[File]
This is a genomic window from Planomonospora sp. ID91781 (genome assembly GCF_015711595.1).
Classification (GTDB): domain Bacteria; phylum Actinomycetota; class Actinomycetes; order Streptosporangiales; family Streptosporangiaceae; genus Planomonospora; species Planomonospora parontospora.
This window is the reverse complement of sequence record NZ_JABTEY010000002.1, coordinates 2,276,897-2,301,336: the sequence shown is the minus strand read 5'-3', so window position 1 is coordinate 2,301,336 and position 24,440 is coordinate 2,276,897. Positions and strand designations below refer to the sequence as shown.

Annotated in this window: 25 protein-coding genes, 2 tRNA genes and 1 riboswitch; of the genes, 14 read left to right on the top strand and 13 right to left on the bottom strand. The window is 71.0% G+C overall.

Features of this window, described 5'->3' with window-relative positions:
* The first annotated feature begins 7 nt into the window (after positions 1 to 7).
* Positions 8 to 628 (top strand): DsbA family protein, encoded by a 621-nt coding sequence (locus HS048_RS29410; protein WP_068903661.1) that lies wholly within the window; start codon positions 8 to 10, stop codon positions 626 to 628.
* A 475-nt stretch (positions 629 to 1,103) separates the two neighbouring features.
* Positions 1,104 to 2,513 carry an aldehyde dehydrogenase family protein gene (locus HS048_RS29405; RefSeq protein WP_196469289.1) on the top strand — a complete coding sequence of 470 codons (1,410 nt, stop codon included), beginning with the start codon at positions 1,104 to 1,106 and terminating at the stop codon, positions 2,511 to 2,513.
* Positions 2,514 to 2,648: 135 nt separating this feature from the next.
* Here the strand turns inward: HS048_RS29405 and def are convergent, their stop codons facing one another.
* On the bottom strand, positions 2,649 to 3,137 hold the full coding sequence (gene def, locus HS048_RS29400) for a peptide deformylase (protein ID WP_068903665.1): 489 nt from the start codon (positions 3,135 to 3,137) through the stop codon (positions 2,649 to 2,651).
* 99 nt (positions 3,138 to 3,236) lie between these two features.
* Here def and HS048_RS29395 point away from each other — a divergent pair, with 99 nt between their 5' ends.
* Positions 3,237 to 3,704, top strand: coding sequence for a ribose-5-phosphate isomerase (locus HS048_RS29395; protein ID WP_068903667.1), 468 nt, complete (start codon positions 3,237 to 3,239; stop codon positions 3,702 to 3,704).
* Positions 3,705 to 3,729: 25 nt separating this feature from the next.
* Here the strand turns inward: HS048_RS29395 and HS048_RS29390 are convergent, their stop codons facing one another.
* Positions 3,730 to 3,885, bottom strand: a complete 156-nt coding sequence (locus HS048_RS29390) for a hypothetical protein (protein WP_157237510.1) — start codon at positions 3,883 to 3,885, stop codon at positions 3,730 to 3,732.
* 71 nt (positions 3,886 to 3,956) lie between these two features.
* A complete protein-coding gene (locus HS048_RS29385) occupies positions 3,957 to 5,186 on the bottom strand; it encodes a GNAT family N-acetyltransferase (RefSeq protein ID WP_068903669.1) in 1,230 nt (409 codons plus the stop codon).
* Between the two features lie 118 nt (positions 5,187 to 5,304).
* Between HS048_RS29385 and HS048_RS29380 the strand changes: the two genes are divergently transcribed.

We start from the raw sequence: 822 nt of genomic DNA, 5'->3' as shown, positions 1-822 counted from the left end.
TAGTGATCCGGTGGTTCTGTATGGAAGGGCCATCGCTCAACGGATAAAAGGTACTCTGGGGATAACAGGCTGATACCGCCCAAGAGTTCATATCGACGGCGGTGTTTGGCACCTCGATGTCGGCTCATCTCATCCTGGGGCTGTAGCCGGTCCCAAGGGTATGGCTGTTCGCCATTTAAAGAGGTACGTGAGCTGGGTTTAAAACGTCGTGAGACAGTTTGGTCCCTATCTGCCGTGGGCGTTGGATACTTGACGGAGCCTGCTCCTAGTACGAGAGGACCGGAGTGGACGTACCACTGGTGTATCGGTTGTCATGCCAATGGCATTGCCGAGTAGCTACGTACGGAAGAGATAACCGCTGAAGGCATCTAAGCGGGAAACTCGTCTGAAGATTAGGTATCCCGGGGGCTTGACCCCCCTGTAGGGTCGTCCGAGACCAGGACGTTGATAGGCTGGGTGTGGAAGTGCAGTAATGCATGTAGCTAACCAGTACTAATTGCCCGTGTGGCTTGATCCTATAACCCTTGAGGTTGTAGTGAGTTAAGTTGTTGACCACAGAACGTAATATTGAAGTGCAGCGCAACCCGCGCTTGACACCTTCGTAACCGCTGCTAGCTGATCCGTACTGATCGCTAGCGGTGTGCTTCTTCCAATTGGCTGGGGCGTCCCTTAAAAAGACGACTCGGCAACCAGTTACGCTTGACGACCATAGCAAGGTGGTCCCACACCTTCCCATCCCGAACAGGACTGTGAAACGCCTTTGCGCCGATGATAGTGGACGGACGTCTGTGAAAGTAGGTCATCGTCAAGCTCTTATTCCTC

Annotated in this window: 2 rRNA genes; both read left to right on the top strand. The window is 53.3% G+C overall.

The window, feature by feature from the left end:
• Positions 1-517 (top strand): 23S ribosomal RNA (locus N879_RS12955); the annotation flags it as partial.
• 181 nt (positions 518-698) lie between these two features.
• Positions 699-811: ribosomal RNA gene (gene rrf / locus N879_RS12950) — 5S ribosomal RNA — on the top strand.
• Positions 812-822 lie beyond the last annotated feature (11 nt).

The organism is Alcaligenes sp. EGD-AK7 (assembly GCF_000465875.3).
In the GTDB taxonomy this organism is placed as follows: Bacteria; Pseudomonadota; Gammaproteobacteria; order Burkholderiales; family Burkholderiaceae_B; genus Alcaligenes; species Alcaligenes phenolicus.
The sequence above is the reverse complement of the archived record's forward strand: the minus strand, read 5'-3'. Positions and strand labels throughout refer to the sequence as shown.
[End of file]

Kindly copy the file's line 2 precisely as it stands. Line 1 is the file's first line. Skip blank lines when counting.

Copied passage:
Classification (GTDB): domain Bacteria; phylum Actinomycetota; class Actinomycetes; order Streptosporangiales; family Streptosporangiaceae; genus Planomonospora; species Planomonospora parontospora.